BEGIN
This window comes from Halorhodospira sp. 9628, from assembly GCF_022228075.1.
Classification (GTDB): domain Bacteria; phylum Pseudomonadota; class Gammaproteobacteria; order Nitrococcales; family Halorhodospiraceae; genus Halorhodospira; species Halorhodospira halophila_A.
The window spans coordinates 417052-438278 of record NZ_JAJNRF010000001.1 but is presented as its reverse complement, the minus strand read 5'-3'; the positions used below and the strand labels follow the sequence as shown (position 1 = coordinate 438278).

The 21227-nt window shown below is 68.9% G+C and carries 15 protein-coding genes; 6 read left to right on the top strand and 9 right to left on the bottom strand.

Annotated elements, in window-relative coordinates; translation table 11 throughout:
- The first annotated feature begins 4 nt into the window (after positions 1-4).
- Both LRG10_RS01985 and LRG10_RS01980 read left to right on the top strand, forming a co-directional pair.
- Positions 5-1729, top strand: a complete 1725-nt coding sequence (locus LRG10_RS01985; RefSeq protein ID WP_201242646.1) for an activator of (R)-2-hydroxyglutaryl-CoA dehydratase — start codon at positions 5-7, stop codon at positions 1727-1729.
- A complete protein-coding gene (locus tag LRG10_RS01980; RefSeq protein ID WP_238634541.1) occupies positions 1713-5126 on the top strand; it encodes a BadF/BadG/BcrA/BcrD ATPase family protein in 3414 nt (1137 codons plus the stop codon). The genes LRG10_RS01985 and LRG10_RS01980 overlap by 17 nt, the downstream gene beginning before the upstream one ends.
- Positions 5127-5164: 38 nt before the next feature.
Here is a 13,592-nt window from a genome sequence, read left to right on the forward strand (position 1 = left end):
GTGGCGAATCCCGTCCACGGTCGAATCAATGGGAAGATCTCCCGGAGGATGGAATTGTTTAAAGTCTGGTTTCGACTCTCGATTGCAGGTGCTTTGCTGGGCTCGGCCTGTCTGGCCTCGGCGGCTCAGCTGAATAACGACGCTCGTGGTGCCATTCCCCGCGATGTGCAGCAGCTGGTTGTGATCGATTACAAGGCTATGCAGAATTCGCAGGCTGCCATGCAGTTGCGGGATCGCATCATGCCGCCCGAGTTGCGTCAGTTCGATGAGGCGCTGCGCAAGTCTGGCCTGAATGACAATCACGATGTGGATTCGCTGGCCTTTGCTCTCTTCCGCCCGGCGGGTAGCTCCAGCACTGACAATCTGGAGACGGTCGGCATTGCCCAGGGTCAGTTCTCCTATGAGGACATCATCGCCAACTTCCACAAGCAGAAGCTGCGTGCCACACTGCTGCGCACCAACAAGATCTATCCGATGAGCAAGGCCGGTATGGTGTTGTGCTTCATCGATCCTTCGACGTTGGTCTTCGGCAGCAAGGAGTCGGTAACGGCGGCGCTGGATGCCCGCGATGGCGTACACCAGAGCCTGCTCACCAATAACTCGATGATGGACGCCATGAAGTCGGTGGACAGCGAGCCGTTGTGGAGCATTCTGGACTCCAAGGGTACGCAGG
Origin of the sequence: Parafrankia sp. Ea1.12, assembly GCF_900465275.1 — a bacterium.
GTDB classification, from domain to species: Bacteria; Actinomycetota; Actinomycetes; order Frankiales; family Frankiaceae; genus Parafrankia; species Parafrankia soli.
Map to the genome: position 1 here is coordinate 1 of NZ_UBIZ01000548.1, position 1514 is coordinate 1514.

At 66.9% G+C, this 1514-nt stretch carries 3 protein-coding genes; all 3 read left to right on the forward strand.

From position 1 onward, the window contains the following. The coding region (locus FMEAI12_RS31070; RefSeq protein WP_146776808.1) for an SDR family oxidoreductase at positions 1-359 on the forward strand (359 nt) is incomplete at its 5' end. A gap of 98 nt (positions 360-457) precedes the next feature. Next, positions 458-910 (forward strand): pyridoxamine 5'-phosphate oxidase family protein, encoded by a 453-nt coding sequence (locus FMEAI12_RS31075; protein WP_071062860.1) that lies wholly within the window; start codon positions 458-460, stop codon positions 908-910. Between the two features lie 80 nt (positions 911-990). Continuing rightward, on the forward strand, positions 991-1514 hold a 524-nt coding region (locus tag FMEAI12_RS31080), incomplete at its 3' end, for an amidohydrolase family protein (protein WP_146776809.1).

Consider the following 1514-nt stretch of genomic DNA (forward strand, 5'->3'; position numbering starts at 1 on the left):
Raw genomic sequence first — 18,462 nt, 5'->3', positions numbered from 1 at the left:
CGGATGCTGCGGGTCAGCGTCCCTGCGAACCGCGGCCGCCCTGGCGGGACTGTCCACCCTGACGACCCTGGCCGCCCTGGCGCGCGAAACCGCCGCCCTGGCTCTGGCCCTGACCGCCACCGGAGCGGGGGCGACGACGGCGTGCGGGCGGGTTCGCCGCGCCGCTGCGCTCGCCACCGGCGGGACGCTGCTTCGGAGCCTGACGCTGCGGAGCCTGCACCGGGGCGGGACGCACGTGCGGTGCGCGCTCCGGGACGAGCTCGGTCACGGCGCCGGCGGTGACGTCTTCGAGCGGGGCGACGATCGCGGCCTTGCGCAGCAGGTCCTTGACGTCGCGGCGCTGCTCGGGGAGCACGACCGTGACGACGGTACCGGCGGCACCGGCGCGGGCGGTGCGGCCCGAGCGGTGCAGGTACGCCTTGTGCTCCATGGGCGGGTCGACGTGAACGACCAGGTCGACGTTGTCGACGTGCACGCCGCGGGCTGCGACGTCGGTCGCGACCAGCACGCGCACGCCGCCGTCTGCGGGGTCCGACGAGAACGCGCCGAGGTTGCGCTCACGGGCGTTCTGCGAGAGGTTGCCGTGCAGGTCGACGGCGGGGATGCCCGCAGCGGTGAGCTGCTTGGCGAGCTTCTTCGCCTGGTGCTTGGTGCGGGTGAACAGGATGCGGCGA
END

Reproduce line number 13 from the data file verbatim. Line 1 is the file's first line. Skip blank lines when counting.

Origin of the sequence: Parafrankia sp. Ea1.12, assembly GCF_900465275.1 — a bacterium.